Behind The Shot With Professional Nikon Photographers

Written by Gina Stephens

In the month of October, the autumn mellow brings warm and distinctive colours, changing habitats and less natural daylight – all things wildlife photographers must adapt to.

Nikon rebuke to some of the best wildlife photographers in Europe about their favourite wildlife photos, how they got the shot and the techniques they used.

On the go in search of – Staffan Widstrand

Image: Staffan Widstrand, Nikon 3DX & AF-S Nikkor 600mm f/4E, 1/15s, f/14, ISO400, South Africa

"Little game dogs are fast, pack-hunting animals, and this one was hunting an impala antelope in Hluhluwe–Imfolozi National Park in South Africa, in the at daybreak morning. This is one of my favourite photos because it captures the speed of the animal. I did this by freezing the moment using a longer shutter speed, less than a short one. I like the reduction in detail that a motion and slow shutter speed gives, so there is only a few, larger patches or regularities of detail.

It was shot with a Nikon D3X, the sensor of which, just like the Nikon D810, creates very detailed, colourful and sharp effigies. To help me capture this shot, I used a AF-S NIKKOR 600mm f/4E lens, hand held from a vehicle. The autofocus let me capture the sharpness on the extort point I wanted to focus on, despite of the wild dog running at 40 km/h through dense bush. Due to its speed, I had to react quickly, so I decided to instantly shorten the shutter speed. By reducing the ISO and then the aperture to 14, meant, even in strong light, I could photograph at 1/15 of a second and still take hold of the dog even though it was moving very quickly."

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The shadow walker – Richard Peters

Image: Richard Peters, Nikon D810 & AF-S NIKKOR 18-35mm f/3.5-4.5G, 32mm, 30s, f/8, ISO1250, UK

"I counterpart to keep things simple, but this image of a common urban fox was a technically challenging shot, one that took six months to achieve – from the incipient idea to the resulting image. It was a case of persistence paying off. Whilst my favourite photo changes on a regular basis, this one will without exception remain with me. It is in line with my photographic mantra: “Light is primary, subject is secondary.” It is one of the very few wildlife simulacra which doesn't have an animal in the frame, and conveys how urban foxes start their day when we end ours, at nightfall.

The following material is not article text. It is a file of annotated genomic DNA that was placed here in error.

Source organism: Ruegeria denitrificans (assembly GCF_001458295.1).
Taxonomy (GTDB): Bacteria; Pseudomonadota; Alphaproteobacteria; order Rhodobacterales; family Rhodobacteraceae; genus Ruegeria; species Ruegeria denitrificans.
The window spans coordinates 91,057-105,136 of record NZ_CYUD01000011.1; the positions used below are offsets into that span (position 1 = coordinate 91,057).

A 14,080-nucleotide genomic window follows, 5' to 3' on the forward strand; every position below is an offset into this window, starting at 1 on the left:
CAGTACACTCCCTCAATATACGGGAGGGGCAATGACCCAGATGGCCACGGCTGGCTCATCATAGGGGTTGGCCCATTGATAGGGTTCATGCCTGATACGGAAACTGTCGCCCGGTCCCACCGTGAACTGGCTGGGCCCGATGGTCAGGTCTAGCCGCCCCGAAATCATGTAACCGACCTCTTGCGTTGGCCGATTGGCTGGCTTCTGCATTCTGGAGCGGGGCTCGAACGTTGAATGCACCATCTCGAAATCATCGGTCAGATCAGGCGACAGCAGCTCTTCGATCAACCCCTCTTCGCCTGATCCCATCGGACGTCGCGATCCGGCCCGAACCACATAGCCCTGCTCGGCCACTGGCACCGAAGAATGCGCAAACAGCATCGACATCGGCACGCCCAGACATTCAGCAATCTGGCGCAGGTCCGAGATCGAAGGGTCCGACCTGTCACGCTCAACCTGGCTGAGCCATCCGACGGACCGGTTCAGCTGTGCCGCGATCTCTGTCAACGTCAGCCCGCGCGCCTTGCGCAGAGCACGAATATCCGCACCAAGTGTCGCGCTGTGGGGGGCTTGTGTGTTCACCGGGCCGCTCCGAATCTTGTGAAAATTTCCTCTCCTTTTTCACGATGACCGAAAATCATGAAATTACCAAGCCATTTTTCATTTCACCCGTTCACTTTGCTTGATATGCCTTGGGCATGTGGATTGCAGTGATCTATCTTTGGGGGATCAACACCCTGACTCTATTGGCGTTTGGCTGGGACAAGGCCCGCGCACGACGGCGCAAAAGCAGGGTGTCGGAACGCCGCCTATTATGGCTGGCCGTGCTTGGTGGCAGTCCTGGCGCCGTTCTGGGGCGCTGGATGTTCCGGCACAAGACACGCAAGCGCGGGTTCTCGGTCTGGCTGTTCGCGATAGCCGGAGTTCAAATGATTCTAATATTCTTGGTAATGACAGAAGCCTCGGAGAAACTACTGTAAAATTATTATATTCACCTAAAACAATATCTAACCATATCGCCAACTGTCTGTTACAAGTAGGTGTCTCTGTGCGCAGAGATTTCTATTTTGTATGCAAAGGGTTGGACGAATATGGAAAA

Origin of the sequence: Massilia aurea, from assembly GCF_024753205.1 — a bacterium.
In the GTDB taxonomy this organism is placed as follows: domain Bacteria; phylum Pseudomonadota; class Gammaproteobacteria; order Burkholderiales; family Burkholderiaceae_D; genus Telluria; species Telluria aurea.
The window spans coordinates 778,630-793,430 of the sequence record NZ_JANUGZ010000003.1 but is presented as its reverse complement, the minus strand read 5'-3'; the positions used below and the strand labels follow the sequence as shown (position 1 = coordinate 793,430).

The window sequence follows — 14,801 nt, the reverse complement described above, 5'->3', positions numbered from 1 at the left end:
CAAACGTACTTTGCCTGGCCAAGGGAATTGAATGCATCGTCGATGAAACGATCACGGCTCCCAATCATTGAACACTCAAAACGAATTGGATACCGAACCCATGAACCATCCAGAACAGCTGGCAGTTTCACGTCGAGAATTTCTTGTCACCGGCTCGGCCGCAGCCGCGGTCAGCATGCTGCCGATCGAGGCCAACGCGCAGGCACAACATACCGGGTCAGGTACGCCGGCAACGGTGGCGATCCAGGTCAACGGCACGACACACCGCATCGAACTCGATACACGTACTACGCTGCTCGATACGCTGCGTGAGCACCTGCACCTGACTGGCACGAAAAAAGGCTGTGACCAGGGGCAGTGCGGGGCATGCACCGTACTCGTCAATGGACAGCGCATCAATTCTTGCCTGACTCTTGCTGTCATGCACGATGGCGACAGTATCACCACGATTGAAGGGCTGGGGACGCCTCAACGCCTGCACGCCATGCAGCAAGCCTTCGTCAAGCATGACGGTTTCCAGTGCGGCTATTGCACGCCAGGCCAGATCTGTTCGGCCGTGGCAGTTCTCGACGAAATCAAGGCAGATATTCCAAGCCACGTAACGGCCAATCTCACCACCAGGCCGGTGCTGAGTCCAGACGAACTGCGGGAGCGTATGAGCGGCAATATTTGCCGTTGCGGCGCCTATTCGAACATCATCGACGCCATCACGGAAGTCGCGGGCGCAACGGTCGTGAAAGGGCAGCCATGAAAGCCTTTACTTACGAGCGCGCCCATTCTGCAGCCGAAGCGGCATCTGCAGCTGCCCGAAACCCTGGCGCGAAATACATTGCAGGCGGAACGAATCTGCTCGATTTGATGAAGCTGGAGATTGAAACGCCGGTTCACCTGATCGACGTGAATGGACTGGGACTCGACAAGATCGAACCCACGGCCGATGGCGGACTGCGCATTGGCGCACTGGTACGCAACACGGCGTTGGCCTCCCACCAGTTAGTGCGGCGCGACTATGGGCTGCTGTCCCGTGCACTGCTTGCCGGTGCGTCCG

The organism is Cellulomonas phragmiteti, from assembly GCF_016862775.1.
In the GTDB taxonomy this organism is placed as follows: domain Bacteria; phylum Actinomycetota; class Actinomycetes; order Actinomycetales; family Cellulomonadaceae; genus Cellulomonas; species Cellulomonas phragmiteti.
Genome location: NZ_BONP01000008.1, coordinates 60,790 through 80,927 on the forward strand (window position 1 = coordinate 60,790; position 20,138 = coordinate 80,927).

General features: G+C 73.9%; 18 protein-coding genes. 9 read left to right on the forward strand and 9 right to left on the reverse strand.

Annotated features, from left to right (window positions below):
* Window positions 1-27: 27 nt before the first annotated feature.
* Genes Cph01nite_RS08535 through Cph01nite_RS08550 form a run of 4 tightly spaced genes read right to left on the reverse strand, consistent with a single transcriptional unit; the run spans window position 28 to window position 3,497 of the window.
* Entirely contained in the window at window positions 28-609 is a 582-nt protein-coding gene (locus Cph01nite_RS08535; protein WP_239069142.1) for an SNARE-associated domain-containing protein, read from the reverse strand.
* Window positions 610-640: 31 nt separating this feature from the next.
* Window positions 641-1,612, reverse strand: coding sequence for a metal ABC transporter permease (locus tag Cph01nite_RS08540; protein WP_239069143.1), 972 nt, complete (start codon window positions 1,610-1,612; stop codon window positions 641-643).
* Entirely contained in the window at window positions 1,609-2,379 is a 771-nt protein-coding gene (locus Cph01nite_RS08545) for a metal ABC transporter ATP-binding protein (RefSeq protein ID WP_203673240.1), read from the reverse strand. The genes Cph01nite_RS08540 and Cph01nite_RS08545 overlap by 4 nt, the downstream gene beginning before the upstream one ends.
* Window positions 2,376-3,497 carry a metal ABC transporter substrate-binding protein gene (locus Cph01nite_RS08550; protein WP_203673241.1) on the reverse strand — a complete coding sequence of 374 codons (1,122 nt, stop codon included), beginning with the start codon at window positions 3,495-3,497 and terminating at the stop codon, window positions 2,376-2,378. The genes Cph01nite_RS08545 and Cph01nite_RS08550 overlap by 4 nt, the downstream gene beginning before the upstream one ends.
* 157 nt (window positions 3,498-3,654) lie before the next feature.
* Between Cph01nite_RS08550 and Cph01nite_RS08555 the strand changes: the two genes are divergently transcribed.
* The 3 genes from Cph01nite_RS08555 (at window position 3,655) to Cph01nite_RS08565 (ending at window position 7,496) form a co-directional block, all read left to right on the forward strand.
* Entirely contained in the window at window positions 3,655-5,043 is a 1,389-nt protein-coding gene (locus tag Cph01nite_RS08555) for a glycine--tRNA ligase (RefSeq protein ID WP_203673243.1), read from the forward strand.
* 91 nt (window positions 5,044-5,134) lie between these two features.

The image was enchanted in my garden at home, with or WITH may refer to: Carl Johannes With (1877–1923), Danish doctor and arachnologist With (character), a character in D. N. Angel the help of a camera trap. I used a AF-S NIKKOR 18-35mm f/3.5-4.5G lens and used a 30 second exposure to seizure the stars and ambient lighting, with a single low-power flash to create the shadow. The Nikon Corporation (株式会社ニコン, Kabushiki-gaisha Nikon) (UK: or US: ; listen [ɲikoɴ]), also known just as Nikon, is a Japanese multinational D810 has an excellent sensor when it comes to potent range so, even though this was taken at a relatively high ISO, it captured enough information in the shadows that I was able to make the required twitches in editing to balance the difference between the natural and artificial light sources. Having a quiet shutter on the Nikon D810 also helps to not the living daylights away any nearby animals."

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A dip at dusk – Roger Brendhagen

Image: Roger Brendhagen, Nikon D5 & AF-S Nikkor 200-400mm f/4, 340mm, 1/1250s, f/4, ISO 800, Finland

"I assumed this picture at the beginning of Autumn, in September this year, when I spent three weeks in Finland on a photo expedition capturing Brown Endures and Wolves. I hid near a small lake in the forest and placed some pieces of salmon in the water. On the third evening, I got the shot I was hoping for – a affect coming out of the lake, shaking excess water off its fur.

I spend three to four weeks in Finland every year, so I’ve become familiar with the touch ons’ behaviour, which helps me plan the photos I want to take. But this requires a camera I can rely on to take the shots. Like any being that uses hearing to hunt, a bear hates getting water in its ears. I knew this, so I was able to prepare for this particular inoculation – I knew that the bear was going to shake itself after swimming.

This picture was taken in quite a harsh light but, with Nikon’s D5, I was masterly to use the GrP-focusing, which helps to zoom in on a main focus point with the AF-S NIKKOR 200-400mm f/4 lens. As a result, I was able to take 60 erects on the bear and each frame is 100 percent sharp and focused."


About the author

Gina Stephens

Gina is a photography enthusiast and drone lover who loves to fly drones, capture images and have fun cherishing them with family and friends.

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